Sunday, May 1, 2016

Shoulder arthroplasty - a minimal set of data to assess outcomes - a big step forward

Is it feasible to merge data from national shoulder registries? A new collaboration within the Nordic Arthroplasty Register Association.

A group of surgeons from Denmark, Norway, and Sweden have explored the feasibility of merging data from their national shoulder registries by defining a common minimal data set. They  agreed on a data set containing patient-related data (age, gender, and diagnosis), operative data (date, arthroplasty type and brand), and data in case of revision (date, reason for revision, and new arthroplasty brand).

From 2004 to 2013, there were 19,857 primary arthroplasties reported. The most common indications were osteoarthritis (35%) and acute fracture (34%). The number of arthroplasties and especially the number of arthroplasties for osteoarthritis have increased in the study period. The most common arthroplasty type was total shoulder arthroplasty (34%) for osteoarthritis and stemmed hemiarthroplasty (90%) for acute fractures.

The minimal set of data and key definitions are shown below.

 Comment: By creating a set of data that are common to all three registries, the surgeons can carry out analyses on trends in implant type (such as the growth in reverses and the diminution in resurfacing shown below)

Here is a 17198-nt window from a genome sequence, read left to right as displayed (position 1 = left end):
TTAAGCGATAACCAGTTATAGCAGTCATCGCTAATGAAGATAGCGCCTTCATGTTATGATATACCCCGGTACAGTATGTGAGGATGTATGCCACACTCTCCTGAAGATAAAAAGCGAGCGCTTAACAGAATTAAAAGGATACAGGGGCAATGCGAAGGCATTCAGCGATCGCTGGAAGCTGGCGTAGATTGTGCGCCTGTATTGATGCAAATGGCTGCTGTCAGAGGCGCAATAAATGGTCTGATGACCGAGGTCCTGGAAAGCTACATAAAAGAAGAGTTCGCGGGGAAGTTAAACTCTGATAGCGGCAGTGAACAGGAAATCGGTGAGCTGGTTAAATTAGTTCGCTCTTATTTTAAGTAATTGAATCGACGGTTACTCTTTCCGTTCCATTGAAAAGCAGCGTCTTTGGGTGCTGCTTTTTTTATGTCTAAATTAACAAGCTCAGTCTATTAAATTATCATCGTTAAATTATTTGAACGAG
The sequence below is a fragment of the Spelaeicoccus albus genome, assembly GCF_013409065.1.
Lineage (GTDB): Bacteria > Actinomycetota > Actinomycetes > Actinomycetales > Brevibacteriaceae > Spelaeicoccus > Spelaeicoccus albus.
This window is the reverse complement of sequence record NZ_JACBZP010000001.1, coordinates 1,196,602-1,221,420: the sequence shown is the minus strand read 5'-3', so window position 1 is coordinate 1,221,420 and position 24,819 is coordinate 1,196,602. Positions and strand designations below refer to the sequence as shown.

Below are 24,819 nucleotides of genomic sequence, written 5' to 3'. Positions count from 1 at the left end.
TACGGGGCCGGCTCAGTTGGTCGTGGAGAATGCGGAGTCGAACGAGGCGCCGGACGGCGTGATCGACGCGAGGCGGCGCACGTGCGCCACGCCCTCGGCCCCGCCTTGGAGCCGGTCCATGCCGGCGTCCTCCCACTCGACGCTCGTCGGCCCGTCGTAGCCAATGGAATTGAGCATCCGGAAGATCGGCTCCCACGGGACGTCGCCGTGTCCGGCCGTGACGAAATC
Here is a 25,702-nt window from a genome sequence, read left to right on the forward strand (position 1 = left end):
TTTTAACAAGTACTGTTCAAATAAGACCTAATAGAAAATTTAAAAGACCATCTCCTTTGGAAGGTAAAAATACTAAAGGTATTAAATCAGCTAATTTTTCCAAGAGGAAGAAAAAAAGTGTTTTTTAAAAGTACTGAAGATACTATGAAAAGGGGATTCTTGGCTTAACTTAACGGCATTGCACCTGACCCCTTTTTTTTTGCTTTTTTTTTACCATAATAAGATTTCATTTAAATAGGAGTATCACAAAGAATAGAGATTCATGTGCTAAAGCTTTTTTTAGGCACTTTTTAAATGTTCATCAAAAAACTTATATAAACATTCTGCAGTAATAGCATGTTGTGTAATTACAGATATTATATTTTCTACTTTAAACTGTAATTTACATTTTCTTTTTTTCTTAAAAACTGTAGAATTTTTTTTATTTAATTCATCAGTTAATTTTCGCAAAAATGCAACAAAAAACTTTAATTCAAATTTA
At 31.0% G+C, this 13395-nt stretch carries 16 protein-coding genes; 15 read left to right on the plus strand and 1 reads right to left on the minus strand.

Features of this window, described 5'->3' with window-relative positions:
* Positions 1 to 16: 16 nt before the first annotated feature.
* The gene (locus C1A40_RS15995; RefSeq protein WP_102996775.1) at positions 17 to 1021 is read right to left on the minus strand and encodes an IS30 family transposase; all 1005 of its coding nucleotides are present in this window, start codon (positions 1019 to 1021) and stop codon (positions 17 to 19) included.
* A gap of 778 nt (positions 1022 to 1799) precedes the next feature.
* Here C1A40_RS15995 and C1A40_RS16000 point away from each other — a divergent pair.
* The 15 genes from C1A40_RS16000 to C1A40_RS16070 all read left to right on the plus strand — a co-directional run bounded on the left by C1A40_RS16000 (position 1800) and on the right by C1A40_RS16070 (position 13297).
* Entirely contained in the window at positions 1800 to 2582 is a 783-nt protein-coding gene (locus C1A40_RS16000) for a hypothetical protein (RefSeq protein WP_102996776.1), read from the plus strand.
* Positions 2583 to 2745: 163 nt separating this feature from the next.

and the revision rate by prosthesis type) shown below.

What is important is that the minimal set of data are collected for each patient, and that the data for all patients are made available for analysis. This is in marked contrast to the usual type of Level IV study in which summary statistics are presented for an individual case series. Congratulations to these Nordic surgeons for showing an example that all countries should follow.

In a prior post we pointed to an article that proposed a minimal data set for cuff surgery:

"The authors suggest that future clinical studies of cuff repairs need to include the following minimal dataset on each patient in an accessible appendix so that the data can be used in further systematic reviews and meta analyses:

•Patient (age, gender, smoking)
•Shoulder (tear size, fatty infiltration, preoperative clinical scores)
•Procedure (treatment method, rehabilitation protocol)
•Results (repair integrity, postoperative clinical scores, duration of followup)"